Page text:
Team engagement
Ok, so you've taken the first step transitioning away from traditional communication channels like meetings and email, towards consolidating and maintaining knowledge through one single focal point across different teams and departments.
You might be asking - where do we get started? We have learnt a lot from our many different customers over time about the best ways to get the most out of the platform. So we have you covered!

Segment your users

  • We have found that, especially for larger organisations, the big-bang approach - opening up the platform to everyone from the beginning - will not lead to success.
  • Adoption at scale happens gradually, it is best to segment your user base and open up access to the tool using the tiered approach laid out below.

1. Your core creators

  • Start with your core creators - these are typically your more technical users that work with notebooks. Data teams, engineers, biostatisticians, scientists, etc.
  • Remember that Kyso is not like other community-driven platforms. Twitter, for example, is only useful if there are many users.
  • With Kyso, however, there is a high-value use-case even for an initial small segment of users who can:
    • Publish and share reports with other users:
    • Review each other's work.
    • Collaborate over general discussions and inline commenting.
  • This creates more transparency and reduces duplication of work across teams.
  • You can trust this group to contribute, add & engage with content, and discover ways of using the platform. They will also set the cultural norms of the hub and the bar for quality of contribution.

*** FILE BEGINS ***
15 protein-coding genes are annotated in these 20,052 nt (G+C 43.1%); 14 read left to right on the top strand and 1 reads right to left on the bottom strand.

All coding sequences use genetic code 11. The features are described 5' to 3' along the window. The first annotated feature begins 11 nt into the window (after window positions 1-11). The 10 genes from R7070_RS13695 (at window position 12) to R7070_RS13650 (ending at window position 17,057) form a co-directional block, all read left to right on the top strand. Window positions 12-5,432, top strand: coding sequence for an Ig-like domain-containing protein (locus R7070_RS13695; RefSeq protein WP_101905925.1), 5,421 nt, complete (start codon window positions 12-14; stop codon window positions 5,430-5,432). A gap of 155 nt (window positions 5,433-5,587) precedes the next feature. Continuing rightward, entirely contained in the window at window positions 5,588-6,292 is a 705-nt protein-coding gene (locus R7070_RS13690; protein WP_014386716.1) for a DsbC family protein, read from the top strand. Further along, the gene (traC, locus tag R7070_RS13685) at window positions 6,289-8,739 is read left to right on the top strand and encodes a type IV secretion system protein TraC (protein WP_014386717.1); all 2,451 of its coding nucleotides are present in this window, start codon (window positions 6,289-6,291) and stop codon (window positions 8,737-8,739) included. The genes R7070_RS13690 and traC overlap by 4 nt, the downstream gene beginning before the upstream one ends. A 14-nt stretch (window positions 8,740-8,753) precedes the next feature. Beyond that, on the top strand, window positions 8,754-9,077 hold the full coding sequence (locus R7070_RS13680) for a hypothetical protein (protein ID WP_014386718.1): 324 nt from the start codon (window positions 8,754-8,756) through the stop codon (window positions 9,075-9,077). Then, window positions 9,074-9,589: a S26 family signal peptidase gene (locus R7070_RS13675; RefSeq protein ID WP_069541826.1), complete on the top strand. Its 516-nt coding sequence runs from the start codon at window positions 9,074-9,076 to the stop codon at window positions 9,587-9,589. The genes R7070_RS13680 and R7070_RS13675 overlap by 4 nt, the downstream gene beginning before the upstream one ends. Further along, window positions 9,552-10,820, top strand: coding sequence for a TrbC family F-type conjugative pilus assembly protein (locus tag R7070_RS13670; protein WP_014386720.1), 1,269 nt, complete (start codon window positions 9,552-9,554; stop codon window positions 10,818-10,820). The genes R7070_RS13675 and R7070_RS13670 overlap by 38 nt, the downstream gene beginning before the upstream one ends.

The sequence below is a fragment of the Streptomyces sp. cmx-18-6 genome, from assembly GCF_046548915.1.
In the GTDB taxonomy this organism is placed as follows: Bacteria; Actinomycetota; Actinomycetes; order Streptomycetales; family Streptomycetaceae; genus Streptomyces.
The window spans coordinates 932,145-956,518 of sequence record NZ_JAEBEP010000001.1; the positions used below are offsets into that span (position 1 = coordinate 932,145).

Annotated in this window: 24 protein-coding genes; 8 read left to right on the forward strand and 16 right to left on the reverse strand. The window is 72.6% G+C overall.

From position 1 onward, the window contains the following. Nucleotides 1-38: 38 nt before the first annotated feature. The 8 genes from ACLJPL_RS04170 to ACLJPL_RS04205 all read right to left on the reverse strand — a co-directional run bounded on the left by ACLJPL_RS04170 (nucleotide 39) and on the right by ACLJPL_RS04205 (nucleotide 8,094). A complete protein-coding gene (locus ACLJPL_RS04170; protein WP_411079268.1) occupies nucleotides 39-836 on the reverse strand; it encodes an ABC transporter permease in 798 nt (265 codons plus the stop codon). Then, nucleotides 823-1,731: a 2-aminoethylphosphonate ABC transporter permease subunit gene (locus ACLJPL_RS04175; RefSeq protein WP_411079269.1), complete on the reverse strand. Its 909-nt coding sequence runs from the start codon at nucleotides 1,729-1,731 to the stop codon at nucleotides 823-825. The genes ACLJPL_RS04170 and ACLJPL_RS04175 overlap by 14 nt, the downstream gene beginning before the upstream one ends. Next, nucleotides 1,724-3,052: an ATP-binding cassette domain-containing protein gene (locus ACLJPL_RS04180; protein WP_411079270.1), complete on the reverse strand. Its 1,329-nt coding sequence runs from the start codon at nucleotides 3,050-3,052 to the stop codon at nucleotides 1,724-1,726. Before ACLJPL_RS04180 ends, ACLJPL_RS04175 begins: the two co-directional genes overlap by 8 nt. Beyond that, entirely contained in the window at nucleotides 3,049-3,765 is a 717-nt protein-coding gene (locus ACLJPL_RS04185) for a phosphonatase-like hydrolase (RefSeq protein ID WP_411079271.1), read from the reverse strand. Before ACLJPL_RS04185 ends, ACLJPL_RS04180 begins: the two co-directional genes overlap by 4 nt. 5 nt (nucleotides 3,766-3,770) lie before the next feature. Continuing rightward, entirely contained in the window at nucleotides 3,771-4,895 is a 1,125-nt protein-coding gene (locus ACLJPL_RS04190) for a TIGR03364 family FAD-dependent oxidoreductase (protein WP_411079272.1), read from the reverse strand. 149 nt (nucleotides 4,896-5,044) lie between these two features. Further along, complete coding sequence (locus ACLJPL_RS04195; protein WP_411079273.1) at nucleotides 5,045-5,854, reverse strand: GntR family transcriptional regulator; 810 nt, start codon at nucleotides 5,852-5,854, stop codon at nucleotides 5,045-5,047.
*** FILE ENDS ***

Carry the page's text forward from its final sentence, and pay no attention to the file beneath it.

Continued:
• They will be the early and most active contributors that build momentum for adoption and pull other users in.

2. Management and business stakeholders

  • Ok, so you have full adoption within a small active group, posting and collaborating on reports. You have succeeded in seeding content and have a growing base of helpful Q&As and discussions.
  • Now it's time to scale to management teams and other core business stakeholders who usually have the longest email chains - siloed conversations - with the technical users from the first group.
  • You want to break these chains, and allow them to ask questions openly, track projects and have access to a single reference point.
  • This group of users can now openly ask questions, make requests, and track projects from inception to the deliverable, all on one single platform.

3. Knowledge consumers

  • This is the last level where you now release the platform to the organisation at large, to democratise access to all data-based reporting and discussion.
  • This is when organic growth becomes viral. If the first two stages have been successful, the value of the network will grow exponentially with each additional user (Metcalfe's law).
  • By adding a large number of people onto the knowledge base, the network can generate an enormous amount of added value.
  • The whole business can now use Kyso as a consistent and verifiable source of information where anyone can search and discover knowledge that may be relevant to their respective role in the organisation.
  • Now more and more users will begin to organically adopt the platform as they see value in participating for themselves. The whole company culture shifts & begins to embrace increased openness and information sharing.
  • Kyso is now your central knowledge hub for all data-based information sharing and collaboration around the business. It encourages multi-channel communication flows, bringing everyone into the conversation, creating empowerment loops. There is a network within your organisation and such a tool becomes more valuable the more it is used.
  • Think of blogging platforms like Medium. Someone publishes a report or starts a discussion on Kyso, where it is read, shared and collaborated on between different teams and departments. The network effects are the sharing, commenting, upvoting, etc.